Dr. Hiske Fink (Co-Chief Scientist)

My name is Hiske and I am co-chief scientist during this cruise. I did my PhD at MARUM in Bremen (about cold-water corals in the Mediterranean Sea), where I’m now working as postdoc. I am marine geologist and I had the chance to participate in many cruises before. However, this is my first cruise onboard RV Poseidon. I look forward to share my knowledge and experiences about the life and work onboard a research vessel with young scientists.

Simon Mill (Technician)

Hello, my name is Simon and I’m the technician of this expedition. I’m studying production engineering at the University of Bremen, after I finished my apprenticeship as a mechatronics technician. During this cruise, I am responsible for the maintenance and deployment of the gears, these are a Van Veen grab sampler, a box corer, and a gravity corer.

Cinja Rittierott (Spanish Observer)

My name is Cinja and I am the "Spanish Observer" during this cruise. I am from Germany and I study in Osnabrück. Maybe, this sounds a bit controversal but due to my practical training within a research team of the Spanish Oceanographic Institute in Málaga (IEO) I was sent to this cruise. The sampling targets in the Gulf of Cadiz belong to Spanish territorial waters, therefore alos the seabed structure in this areas such as the mud volcanoes have Spanish names. Our first target will be the "Pipoca" mud volcanoes which means Pocorn in English. It’s the second time for me being on a cruise and as I am a student like most of the other participants it will be a great chance for me to learn more about the practical part of the marine research. The main part of my work will be the documentation of the collected samples.

Marlene Baumer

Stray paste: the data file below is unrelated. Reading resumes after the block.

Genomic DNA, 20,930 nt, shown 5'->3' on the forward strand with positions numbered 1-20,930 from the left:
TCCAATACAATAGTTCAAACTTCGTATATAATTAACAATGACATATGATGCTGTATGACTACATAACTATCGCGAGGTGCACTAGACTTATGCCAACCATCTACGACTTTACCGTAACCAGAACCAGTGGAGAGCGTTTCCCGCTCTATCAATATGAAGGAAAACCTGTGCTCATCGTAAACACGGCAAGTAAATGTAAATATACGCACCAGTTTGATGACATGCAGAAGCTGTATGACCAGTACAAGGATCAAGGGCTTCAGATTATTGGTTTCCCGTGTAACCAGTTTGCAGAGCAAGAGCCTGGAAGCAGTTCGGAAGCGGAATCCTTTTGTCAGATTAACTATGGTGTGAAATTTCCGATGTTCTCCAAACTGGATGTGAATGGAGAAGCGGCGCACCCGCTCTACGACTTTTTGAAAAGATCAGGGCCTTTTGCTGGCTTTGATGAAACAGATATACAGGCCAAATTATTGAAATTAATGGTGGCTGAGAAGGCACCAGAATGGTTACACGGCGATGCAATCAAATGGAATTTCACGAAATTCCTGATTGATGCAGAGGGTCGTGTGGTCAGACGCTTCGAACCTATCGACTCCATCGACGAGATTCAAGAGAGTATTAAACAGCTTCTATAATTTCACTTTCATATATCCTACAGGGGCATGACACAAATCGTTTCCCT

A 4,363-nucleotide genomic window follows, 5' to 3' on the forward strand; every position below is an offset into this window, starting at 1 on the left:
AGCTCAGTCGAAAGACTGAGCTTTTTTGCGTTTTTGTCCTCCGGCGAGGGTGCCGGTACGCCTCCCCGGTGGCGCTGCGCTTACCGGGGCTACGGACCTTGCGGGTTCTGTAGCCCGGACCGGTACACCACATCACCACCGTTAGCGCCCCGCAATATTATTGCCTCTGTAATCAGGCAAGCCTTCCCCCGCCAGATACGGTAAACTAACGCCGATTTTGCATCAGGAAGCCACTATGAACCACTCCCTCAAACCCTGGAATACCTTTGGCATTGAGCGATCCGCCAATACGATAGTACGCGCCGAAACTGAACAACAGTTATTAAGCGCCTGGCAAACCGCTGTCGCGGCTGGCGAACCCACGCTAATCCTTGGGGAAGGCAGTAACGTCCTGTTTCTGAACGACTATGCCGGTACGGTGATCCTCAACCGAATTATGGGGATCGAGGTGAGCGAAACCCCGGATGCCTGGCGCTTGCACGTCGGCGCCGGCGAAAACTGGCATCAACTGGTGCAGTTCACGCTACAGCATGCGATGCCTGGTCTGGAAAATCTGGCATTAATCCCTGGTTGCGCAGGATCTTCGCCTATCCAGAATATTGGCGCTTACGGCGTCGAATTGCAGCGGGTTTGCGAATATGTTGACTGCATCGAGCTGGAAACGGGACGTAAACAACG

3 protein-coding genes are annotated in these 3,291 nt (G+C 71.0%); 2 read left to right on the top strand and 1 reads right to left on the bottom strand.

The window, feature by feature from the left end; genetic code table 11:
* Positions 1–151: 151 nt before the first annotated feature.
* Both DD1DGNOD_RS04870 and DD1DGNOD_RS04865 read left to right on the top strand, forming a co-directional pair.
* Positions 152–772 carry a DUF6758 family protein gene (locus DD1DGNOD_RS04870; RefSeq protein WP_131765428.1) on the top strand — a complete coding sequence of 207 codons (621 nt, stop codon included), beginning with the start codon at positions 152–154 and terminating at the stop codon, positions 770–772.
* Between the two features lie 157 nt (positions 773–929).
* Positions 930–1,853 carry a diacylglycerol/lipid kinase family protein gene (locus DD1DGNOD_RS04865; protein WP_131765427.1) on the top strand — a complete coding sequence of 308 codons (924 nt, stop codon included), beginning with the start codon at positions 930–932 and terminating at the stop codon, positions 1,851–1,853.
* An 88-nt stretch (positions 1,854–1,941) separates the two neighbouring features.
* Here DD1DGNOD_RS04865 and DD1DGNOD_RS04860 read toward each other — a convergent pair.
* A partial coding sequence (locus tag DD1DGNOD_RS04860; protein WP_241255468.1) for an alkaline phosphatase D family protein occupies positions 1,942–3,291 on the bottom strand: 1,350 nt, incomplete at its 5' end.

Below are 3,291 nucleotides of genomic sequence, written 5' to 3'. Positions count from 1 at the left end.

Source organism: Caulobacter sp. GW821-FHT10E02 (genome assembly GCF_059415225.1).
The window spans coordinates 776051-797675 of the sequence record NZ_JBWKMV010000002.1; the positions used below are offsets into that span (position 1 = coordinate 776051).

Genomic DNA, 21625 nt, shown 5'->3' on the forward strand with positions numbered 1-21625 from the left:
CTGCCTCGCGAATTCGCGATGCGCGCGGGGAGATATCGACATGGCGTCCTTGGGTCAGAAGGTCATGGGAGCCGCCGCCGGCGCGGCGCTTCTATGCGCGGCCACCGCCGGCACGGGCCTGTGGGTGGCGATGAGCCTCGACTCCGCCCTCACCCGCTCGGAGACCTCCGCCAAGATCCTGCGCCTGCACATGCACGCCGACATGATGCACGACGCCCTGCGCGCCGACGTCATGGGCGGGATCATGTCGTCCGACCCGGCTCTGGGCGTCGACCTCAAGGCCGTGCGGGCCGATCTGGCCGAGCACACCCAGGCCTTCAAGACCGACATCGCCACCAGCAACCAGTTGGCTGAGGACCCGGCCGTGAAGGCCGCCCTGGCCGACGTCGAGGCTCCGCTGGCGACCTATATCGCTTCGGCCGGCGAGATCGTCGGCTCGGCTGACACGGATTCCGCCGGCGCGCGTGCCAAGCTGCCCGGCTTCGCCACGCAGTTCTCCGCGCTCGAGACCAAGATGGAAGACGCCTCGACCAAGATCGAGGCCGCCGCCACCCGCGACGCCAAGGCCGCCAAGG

My name is Marlene. I am a student at the University of Bremen and a student worker for our chief scientist Claudia Wienberg at the MARUM in Bremen. I did my Bachelor thesis in Munich, started my masters in Bergen (Norway), and now will finish my masters in Bremen. On board of the ship I’m hoping to get a brief insight into scientific work on board of a vessel, and how to retrieve, handle and work with sediment cores and samples.

William (Will) Brocas

I am a 25 year old British guy working in MARUM-Bremen. My previous training in the U.K in geological oceanography gave me an interest in palaeoclimatology which lead me to take a PhD in Germany. Along the way I picked up an interest in marine biology and found a liking for the field of palaeoclimatology, because it requires involvement of many different types of scientists. From the fossil remains of organisms I am interested in reconstructing past climatic conditions. From this I hope to better understand possible future climate scenarios in a warmer world. I have been lucky to be involved with a couple of cruises, but all of these were in the Irish sea. I also like eating different fish dishes, which if probably a result of occasional studies in marine biology. I consider myself a bit of a “jack of all trades” in marine science, drawing on many diverse experiences.